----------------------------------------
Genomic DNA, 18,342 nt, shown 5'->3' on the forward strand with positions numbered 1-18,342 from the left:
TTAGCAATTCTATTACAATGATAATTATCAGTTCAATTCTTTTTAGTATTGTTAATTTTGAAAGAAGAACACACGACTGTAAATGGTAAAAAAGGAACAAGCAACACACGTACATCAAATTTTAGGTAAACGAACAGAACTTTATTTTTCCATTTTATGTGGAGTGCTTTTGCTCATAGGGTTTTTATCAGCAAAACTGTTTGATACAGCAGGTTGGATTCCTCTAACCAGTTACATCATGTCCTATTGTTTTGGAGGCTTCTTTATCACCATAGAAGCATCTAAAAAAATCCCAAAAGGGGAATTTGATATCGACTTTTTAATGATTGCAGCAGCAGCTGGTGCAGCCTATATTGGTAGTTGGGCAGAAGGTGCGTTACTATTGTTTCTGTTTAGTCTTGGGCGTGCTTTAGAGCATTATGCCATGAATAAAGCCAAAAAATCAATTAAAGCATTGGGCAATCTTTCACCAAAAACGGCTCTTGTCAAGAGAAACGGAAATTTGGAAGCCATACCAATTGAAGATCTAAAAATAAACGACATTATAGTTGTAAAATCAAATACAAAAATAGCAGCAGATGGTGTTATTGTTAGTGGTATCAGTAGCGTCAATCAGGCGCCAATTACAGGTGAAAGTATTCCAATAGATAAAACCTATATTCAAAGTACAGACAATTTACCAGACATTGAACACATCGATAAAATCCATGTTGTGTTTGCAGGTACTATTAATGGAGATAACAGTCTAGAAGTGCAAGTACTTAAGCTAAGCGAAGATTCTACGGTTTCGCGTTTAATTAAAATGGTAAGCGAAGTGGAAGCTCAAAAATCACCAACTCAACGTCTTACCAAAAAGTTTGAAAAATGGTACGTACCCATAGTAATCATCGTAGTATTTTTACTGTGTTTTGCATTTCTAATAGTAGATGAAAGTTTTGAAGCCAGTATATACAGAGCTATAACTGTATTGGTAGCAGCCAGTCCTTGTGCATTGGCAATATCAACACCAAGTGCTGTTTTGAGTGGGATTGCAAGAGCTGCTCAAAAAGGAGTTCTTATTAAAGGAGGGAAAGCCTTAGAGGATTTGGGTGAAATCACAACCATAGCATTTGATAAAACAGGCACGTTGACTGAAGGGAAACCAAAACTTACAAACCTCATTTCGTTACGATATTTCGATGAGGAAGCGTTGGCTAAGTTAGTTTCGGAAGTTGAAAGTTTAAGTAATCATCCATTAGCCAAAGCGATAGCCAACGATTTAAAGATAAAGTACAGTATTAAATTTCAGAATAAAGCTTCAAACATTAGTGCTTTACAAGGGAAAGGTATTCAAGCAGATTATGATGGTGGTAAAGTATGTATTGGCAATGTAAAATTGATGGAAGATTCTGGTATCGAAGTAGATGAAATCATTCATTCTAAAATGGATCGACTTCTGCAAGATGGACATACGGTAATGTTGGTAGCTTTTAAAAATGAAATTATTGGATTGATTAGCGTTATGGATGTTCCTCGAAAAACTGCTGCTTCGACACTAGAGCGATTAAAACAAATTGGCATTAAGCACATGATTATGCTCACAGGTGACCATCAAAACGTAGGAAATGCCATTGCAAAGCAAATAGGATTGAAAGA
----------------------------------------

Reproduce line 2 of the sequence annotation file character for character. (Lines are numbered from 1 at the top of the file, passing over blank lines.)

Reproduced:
TTAGCAATTCTATTACAATGATAATTATCAGTTCAATTCTTTTTAGTATTGTTAATTTTGAAAGAAGAACACACGACTGTAAATGGTAAAAAAGGAACAAGCAACACACGTACATCAAATTTTAGGTAAACGAACAGAACTTTATTTTTCCATTTTATGTGGAGTGCTTTTGCTCATAGGGTTTTTATCAGCAAAACTGTTTGATACAGCAGGTTGGATTCCTCTAACCAGTTACATCATGTCCTATTGTTTTGGAGGCTTCTTTATCACCATAGAAGCATCTAAAAAAATCCCAAAAGGGGAATTTGATATCGACTTTTTAATGATTGCAGCAGCAGCTGGTGCAGCCTATATTGGTAGTTGGGCAGAAGGTGCGTTACTATTGTTTCTGTTTAGTCTTGGGCGTGCTTTAGAGCATTATGCCATGAATAAAGCCAAAAAATCAATTAAAGCATTGGGCAATCTTTCACCAAAAACGGCTCTTGTCAAGAGAAACGGAAATTTGGAAGCCATACCAATTGAAGATCTAAAAATAAACGACATTATAGTTGTAAAATCAAATACAAAAATAGCAGCAGATGGTGTTATTGTTAGTGGTATCAGTAGCGTCAATCAGGCGCCAATTACAGGTGAAAGTATTCCAATAGATAAAACCTATATTCAAAGTACAGACAATTTACCAGACATTGAACACATCGATAAAATCCATGTTGTGTTTGCAGGTACTATTAATGGAGATAACAGTCTAGAAGTGCAAGTACTTAAGCTAAGCGAAGATTCTACGGTTTCGCGTTTAATTAAAATGGTAAGCGAAGTGGAAGCTCAAAAATCACCAACTCAACGTCTTACCAAAAAGTTTGAAAAATGGTACGTACCCATAGTAATCATCGTAGTATTTTTACTGTGTTTTGCATTTCTAATAGTAGATGAAAGTTTTGAAGCCAGTATATACAGAGCTATAACTGTATTGGTAGCAGCCAGTCCTTGTGCATTGGCAATATCAACACCAAGTGCTGTTTTGAGTGGGATTGCAAGAGCTGCTCAAAAAGGAGTTCTTATTAAAGGAGGGAAAGCCTTAGAGGATTTGGGTGAAATCACAACCATAGCATTTGATAAAACAGGCACGTTGACTGAAGGGAAACCAAAACTTACAAACCTCATTTCGTTACGATATTTCGATGAGGAAGCGTTGGCTAAGTTAGTTTCGGAAGTTGAAAGTTTAAGTAATCATCCATTAGCCAAAGCGATAGCCAACGATTTAAAGATAAAGTACAGTATTAAATTTCAGAATAAAGCTTCAAACATTAGTGCTTTACAAGGGAAAGGTATTCAAGCAGATTATGATGGTGGTAAAGTATGTATTGGCAATGTAAAATTGATGGAAGATTCTGGTATCGAAGTAGATGAAATCATTCATTCTAAAATGGATCGACTTCTGCAAGATGGACATACGGTAATGTTGGTAGCTTTTAAAAATGAAATTATTGGATTGATTAGCGTTATGGATGTTCCTCGAAAAACTGCTGCTTCGACACTAGAGCGATTAAAACAAATTGGCATTAAGCACATGATTATGCTCACAGGTGACCATCAAAACGTAGGAAATGCCATTGCAAAGCAAATAGGATTGAAAGA